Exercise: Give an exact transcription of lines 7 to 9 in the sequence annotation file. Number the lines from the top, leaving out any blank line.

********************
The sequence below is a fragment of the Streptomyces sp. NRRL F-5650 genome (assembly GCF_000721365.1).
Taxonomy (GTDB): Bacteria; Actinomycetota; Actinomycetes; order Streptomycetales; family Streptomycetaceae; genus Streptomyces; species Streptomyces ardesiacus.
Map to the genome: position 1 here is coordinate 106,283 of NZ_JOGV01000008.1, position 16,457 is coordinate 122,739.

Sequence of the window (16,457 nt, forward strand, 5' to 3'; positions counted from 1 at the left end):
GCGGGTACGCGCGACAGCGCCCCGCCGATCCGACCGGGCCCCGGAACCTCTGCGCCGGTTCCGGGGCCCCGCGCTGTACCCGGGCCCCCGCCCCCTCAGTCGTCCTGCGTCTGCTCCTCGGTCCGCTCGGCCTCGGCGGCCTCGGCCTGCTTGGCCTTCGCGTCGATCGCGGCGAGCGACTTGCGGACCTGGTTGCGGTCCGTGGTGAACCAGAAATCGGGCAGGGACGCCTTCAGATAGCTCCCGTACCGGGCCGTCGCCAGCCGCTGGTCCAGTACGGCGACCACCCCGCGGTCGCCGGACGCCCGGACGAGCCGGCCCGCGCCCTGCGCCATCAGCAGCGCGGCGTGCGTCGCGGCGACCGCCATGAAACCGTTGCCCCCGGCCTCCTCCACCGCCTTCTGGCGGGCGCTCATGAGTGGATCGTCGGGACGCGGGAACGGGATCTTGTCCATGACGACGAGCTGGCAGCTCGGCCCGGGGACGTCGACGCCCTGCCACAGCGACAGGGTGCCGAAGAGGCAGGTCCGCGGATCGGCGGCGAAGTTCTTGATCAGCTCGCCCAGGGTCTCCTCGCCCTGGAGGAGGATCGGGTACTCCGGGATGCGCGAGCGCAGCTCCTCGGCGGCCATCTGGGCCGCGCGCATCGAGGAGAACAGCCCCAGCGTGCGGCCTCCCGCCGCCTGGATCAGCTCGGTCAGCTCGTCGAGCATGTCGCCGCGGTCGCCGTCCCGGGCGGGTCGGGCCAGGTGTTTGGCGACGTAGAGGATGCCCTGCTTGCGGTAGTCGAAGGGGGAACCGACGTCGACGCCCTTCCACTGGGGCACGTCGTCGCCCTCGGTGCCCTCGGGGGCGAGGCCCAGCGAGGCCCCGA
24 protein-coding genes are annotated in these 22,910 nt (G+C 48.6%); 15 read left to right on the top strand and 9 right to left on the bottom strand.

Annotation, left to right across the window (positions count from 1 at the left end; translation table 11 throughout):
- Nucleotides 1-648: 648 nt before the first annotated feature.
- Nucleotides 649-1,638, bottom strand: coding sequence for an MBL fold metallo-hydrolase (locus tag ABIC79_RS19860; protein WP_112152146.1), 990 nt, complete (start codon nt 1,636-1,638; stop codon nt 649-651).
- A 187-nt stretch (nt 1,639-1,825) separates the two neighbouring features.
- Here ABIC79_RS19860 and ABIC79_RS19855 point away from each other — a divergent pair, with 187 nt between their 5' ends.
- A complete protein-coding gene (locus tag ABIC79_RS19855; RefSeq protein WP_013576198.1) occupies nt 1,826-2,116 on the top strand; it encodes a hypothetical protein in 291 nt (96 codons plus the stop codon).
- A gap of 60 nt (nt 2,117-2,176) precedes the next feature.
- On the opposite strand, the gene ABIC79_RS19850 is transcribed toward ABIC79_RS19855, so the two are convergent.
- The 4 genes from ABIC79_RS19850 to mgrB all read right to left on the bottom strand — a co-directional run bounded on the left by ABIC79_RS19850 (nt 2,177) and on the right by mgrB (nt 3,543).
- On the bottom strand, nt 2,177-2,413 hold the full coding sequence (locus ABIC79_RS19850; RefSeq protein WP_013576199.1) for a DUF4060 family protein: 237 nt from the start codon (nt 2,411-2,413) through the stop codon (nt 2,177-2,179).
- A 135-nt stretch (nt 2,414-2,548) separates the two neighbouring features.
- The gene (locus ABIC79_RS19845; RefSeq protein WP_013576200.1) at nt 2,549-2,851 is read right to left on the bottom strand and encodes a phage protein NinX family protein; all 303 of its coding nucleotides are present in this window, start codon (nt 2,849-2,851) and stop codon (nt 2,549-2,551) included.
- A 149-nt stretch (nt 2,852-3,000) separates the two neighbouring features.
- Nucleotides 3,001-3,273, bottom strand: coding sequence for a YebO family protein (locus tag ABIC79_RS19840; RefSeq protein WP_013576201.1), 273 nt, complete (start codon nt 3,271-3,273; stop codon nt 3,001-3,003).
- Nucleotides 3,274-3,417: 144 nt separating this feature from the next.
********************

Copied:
Annotation, left to right across the window (positions count from 1 at the left end; translation table 11 throughout):
- Nucleotides 1-648: 648 nt before the first annotated feature.
- Nucleotides 649-1,638, bottom strand: coding sequence for an MBL fold metallo-hydrolase (locus tag ABIC79_RS19860; protein WP_112152146.1), 990 nt, complete (start codon nt 1,636-1,638; stop codon nt 649-651).